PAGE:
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Rahman, a former medical aid worker, faces the death penalty under Afghanistan's Islamic laws for becoming a Christian. His trial began last week, and now the Afghan government is desperately searching for a way to drop the case, with the latest move being to call for Rahman to undergo psychological examinations to see whether he is fit to stand trial.
Senior clerics in Afghanistan, however, have already given their verdict: he should die. "We will not allow God to be humiliated," Abdul Raoulf, a member of the Ulama Council, Afghanistan's main clerical organization, told Associated Press. "We will call on the people to pull him into pieces so there's nothing left."
Asia Times Online contacts in Afghanistan say that ministers in the cabinet are reluctant to take a stand on the issue because of fierce public reaction.
There are clear indications that the minute the court gives any decision other than death penalty, Islamic parties will make it an issue with which to tackle the US-backed Karzai government and allied forces for intervening in the Islamic laws of Afghanistan.
The Afghan constitution has contradictory provisions. Article 7 commits Afghanistan to observing the United Nations charter and the Universal Declaration of Human Rights, which guarantees freedom of religion. But Article 3 says that no law can contradict Islam.
It is significant that the issue has come at a time that efforts are being made by Islamic parties in the north and south to forge an alliance inside and outside parliament. Unpublicized negotiations have taken place in southern Afghanistan between various tribal leaders so that they can present a united front against the foreign presence in the country.
In a separate development, the Taliban's spring offensive has begun, with the insurgency significantly increasing its activities.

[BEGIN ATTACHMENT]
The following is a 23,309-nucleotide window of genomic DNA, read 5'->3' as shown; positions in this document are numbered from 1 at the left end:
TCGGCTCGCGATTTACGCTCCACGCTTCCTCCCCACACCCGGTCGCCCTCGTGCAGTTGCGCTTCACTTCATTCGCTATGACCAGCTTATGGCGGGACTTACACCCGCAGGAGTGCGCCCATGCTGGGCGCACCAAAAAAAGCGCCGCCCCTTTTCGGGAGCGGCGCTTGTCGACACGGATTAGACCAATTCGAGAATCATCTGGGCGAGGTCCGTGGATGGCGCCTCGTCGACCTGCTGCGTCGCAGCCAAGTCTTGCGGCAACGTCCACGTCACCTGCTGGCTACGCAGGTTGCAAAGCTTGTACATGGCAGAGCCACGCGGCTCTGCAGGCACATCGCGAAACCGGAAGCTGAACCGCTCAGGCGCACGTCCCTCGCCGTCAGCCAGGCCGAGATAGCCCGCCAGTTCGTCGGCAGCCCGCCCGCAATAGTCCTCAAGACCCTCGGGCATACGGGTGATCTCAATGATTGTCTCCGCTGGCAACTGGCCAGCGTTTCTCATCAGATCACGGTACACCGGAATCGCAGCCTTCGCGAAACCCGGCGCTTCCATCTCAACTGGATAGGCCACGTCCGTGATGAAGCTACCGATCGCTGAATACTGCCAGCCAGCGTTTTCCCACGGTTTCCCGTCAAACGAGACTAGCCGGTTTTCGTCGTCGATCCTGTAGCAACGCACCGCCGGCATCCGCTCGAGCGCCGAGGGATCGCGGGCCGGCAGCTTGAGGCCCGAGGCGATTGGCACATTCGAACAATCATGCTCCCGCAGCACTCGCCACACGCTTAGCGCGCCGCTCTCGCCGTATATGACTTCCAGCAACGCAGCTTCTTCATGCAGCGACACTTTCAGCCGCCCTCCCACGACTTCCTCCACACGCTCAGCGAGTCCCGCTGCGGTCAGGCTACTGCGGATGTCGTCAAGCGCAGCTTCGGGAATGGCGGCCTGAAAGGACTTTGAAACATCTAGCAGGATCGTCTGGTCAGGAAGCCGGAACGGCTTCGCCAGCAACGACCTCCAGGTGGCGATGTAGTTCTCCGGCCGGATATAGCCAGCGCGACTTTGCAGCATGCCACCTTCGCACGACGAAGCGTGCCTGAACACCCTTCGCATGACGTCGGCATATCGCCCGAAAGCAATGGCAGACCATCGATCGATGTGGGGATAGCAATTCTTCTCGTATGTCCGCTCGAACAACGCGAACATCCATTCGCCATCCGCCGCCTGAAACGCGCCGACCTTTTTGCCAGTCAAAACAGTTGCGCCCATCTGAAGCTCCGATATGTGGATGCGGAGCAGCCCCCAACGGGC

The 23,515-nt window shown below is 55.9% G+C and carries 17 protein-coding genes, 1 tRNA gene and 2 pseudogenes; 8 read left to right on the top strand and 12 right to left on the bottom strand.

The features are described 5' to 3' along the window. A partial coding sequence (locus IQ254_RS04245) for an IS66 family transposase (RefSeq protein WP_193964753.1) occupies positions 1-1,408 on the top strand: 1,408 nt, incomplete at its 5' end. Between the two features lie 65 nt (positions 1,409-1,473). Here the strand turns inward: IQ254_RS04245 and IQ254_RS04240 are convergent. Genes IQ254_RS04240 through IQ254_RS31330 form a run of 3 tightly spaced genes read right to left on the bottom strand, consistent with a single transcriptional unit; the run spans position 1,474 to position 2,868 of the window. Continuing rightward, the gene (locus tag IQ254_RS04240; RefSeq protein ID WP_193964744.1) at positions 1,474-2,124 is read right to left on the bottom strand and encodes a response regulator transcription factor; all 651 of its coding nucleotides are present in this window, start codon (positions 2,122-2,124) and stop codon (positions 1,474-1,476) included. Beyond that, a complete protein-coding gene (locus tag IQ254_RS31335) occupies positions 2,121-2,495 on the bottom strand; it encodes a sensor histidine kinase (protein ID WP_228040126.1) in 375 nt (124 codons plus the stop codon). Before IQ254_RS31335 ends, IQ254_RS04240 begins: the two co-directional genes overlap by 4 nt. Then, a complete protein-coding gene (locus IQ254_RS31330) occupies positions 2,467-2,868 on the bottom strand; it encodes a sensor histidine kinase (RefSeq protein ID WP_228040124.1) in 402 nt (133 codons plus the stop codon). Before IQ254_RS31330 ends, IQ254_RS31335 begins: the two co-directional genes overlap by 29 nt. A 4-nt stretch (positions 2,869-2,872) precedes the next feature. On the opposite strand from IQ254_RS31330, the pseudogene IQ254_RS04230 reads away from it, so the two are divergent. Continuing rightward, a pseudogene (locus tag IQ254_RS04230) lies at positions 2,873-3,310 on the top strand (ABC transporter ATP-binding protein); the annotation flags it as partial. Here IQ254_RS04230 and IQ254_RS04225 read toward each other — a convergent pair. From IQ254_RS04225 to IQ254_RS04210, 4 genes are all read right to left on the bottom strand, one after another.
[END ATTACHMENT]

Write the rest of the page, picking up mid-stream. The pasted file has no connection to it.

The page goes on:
Rahman's case is the latest of several controversial issues that have served to strengthen the hands of clerics calling for a nationwide, broad-based opposition to foreign elements in the country.
Last year, anger swept the country over reports that US interrogators had desecrated the Koran at the Guantanamo prison facility in Cuba, while cartoons published in Europe this year ridiculing the Prophet Mohammed further inflamed passions.
Apart from the serious political implications, Rahman's case raises some thorny religious issues, with non-Muslims questioning how it can be acceptable for people of other faiths to convert to Islam, but not the other way round.
"It is more of an ontological debate than anything," said renowned Muslim intellectual Shahnawaz Farooqui. "If somebody tries to practice his religion or faith, Muslim society will not stop him or pressurize him to change his faith. Nobody is allowed to even motivate a non-Muslim to change his religion. However, discourse is allowed. After such discourse, if somebody feels they want to embrace Islam, it is allowed," Shahnawaz said.
However, for a Muslim to change his religion, "he will have to be executed because it is related to an ontological debate".
"If somebody at one point affirms the truth [belief in God] and then rejects it or denies it, it would jeopardize the whole paradigm of truth. This is such a big offense that the penalty can only be death."
Execution for apostasy has been accepted in Muslim society from the times of the Prophet Mohammed, and there is no difference among the schools of Islamic jurisprudence, be they Hanafi, Malaki, Shaafai, Hanbli or Jafari (Shi'ite).